Lamar's Lynching of Lynch
Lynch made his escape but was recaptured in Colorado in late May and brought back to Lamar to stand trial for the murder of Sheriff Harlow. He was quickly convicted but sentenced only to life in prison because the Missouri legislature had recently passed a law banning the death penalty. Furious over Harlow's murder and the new law, a mob quickly gathered outside the courthouse where the sentence had been pronounced and soon broke in, took the prisoner from his guards, and strung him up to a tree on the courthouse grounds. Later in 1919, the law banning capital punishment was rescinded.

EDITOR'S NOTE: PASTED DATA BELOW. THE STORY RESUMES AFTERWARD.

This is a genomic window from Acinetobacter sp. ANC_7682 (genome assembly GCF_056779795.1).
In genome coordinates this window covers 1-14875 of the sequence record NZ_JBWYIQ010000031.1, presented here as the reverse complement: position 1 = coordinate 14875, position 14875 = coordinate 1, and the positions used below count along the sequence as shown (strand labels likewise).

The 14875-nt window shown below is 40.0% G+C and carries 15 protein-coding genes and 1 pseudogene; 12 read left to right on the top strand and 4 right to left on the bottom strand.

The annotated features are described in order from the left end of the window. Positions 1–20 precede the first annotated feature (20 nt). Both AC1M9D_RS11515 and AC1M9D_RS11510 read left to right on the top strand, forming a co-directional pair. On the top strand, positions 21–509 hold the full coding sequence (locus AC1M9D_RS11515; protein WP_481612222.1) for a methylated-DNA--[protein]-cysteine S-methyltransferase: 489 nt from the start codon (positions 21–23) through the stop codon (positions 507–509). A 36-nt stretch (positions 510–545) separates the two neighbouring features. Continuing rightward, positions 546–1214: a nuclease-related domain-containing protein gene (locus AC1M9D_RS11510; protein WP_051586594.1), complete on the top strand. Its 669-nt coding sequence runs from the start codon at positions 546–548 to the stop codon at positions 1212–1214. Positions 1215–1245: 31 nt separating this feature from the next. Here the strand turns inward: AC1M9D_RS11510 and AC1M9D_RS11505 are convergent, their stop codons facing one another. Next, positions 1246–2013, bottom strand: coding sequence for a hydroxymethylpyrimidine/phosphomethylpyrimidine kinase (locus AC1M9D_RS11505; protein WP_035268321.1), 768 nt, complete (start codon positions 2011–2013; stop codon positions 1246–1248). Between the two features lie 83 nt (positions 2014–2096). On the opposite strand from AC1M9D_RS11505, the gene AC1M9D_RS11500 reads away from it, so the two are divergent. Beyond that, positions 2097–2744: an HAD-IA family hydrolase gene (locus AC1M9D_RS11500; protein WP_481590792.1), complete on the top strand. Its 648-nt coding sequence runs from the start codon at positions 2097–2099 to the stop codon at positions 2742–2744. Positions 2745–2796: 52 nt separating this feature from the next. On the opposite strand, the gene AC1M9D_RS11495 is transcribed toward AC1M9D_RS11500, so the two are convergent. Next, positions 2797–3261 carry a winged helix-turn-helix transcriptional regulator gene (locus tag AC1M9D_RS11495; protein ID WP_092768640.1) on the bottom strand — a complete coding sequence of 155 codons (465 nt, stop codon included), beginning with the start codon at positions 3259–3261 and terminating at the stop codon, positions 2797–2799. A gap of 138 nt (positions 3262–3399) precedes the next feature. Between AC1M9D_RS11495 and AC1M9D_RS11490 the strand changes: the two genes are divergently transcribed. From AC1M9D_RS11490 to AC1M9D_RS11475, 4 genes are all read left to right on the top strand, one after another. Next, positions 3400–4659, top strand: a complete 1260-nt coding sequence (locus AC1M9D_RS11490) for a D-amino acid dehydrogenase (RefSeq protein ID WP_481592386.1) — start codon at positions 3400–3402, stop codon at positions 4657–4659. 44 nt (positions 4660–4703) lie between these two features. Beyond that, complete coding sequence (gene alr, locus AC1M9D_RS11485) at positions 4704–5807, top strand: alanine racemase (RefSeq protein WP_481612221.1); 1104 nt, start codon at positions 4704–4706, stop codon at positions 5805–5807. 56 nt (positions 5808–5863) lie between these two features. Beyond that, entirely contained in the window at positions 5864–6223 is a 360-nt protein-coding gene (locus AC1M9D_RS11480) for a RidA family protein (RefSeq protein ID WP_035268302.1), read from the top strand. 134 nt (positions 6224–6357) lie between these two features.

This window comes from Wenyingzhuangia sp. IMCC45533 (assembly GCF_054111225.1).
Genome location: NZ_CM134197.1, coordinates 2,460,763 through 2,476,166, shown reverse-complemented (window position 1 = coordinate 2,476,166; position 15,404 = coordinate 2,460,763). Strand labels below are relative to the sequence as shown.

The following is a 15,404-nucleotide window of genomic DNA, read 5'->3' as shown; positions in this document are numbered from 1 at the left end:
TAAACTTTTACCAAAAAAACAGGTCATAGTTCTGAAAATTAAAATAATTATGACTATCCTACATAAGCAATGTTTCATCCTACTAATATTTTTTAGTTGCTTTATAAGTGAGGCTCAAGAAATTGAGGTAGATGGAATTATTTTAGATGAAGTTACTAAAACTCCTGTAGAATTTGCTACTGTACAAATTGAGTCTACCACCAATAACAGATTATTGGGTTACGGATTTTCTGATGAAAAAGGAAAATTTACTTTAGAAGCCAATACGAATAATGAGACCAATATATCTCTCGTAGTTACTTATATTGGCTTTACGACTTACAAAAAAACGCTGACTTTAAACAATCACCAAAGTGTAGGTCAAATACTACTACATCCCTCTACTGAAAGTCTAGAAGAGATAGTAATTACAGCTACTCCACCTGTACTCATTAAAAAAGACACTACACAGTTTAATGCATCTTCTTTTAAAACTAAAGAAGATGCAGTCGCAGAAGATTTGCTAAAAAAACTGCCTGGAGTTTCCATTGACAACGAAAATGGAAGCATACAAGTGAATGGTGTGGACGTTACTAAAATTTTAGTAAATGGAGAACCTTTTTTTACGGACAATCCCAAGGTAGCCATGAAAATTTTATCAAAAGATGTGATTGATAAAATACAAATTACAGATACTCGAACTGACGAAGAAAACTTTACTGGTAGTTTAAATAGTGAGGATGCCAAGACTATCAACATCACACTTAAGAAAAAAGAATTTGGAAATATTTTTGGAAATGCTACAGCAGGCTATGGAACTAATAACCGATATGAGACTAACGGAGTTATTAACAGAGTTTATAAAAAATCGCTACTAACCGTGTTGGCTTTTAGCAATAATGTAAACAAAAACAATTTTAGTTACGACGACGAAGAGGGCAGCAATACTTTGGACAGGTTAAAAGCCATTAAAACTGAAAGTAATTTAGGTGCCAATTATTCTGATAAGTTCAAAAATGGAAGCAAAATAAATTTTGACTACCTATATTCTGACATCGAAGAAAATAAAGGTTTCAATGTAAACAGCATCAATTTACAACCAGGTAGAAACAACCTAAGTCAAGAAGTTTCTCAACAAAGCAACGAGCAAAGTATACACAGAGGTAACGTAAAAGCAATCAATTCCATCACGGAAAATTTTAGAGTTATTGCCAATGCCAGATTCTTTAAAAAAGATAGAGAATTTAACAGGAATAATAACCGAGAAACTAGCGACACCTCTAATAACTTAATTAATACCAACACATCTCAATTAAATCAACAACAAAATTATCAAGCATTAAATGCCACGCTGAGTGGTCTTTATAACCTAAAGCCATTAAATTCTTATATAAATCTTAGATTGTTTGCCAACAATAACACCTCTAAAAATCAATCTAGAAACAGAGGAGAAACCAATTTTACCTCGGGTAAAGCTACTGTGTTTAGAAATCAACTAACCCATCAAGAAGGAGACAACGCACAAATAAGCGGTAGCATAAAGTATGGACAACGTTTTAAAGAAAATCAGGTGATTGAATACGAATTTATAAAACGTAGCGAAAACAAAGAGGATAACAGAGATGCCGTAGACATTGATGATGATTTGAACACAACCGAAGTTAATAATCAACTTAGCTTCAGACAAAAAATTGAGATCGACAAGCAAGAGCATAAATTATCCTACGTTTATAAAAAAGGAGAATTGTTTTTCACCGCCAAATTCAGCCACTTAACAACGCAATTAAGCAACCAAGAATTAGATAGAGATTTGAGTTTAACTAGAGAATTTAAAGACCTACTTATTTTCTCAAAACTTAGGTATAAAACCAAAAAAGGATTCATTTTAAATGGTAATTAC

This incident had at least a couple of ironic twists to it. The obvious one was that the victim of the lynching was himself named Lynch. (The word "lynch," by the way, comes from a Revolutionary War colonel named Lynch who organized a group of vigilantes in Virginia after the war and went about the countryside meting out punishment to former Tories. At first, the term meant any extralegal punishment and only later came to refer specifically to vigilante execution, especially by hanging.) The other ironic twist to this episode was the fact that Lynch was hanged from a tree that his victim had planted on the courthouse grounds about twenty years earlier during his first term as sheriff.